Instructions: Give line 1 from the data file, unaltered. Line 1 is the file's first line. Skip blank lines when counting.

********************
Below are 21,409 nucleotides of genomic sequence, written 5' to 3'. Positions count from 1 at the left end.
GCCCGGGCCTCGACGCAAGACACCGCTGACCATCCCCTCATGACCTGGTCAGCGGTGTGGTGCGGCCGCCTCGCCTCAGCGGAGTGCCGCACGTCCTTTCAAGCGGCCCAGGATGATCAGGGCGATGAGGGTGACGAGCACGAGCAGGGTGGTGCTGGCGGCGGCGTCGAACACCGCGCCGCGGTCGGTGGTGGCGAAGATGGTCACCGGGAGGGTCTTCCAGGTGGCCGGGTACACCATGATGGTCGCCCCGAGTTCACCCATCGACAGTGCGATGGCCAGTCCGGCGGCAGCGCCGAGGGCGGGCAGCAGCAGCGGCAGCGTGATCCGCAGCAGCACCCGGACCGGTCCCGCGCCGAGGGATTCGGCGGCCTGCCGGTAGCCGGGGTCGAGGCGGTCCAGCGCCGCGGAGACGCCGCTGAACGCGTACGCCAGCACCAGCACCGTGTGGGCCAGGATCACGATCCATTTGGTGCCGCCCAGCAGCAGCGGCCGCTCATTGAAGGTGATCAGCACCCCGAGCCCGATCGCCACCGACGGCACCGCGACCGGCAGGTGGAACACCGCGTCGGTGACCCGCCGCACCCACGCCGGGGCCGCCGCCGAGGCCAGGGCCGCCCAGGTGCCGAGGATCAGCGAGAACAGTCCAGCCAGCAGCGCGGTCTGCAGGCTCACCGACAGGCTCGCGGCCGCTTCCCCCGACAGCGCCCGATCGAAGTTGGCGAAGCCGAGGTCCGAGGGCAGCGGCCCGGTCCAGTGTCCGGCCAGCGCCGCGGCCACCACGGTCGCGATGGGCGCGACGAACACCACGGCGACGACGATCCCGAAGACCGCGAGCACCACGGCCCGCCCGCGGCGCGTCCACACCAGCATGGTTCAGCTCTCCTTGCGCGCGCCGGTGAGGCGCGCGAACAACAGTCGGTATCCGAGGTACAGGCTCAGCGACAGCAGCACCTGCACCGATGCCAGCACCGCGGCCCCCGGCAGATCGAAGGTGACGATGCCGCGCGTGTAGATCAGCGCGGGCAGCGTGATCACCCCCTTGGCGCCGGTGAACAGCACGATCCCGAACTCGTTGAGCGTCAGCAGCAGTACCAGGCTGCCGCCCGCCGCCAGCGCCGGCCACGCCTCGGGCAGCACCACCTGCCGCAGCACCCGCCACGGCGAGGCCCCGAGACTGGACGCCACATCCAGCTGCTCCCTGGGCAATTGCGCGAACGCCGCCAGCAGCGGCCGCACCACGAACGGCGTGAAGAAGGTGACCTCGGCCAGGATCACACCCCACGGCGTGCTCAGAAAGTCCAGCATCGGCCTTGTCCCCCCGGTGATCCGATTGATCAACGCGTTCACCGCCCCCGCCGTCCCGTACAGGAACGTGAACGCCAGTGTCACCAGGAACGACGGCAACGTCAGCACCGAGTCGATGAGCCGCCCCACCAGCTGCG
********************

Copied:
Below are 21,409 nucleotides of genomic sequence, written 5' to 3'. Positions count from 1 at the left end.